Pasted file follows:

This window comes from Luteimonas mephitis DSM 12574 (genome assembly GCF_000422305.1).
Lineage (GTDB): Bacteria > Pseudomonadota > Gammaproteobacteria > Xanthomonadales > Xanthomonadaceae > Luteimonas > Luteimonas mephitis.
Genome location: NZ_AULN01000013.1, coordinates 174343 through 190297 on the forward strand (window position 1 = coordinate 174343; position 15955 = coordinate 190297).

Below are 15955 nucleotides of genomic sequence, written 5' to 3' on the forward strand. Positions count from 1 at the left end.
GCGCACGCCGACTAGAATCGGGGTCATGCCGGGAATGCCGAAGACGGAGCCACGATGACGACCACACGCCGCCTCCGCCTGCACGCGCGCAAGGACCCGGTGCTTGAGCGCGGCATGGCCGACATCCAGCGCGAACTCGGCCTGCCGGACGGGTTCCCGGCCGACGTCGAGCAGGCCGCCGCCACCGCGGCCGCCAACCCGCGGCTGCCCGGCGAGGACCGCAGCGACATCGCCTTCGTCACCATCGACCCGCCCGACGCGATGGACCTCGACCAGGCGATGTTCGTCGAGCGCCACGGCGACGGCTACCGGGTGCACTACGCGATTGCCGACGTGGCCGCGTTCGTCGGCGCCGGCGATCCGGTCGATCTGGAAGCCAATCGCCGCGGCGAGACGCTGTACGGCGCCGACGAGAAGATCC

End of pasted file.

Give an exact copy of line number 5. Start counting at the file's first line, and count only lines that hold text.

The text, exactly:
GCGCACGCCGACTAGAATCGGGGTCATGCCGGGAATGCCGAAGACGGAGCCACGATGACGACCACACGCCGCCTCCGCCTGCACGCGCGCAAGGACCCGGTGCTTGAGCGCGGCATGGCCGACATCCAGCGCGAACTCGGCCTGCCGGACGGGTTCCCGGCCGACGTCGAGCAGGCCGCCGCCACCGCGGCCGCCAACCCGCGGCTGCCCGGCGAGGACCGCAGCGACATCGCCTTCGTCACCATCGACCCGCCCGACGCGATGGACCTCGACCAGGCGATGTTCGTCGAGCGCCACGGCGACGGCTACCGGGTGCACTACGCGATTGCCGACGTGGCCGCGTTCGTCGGCGCCGGCGATCCGGTCGATCTGGAAGCCAATCGCCGCGGCGAGACGCTGTACGGCGCCGACGAGAAGATCC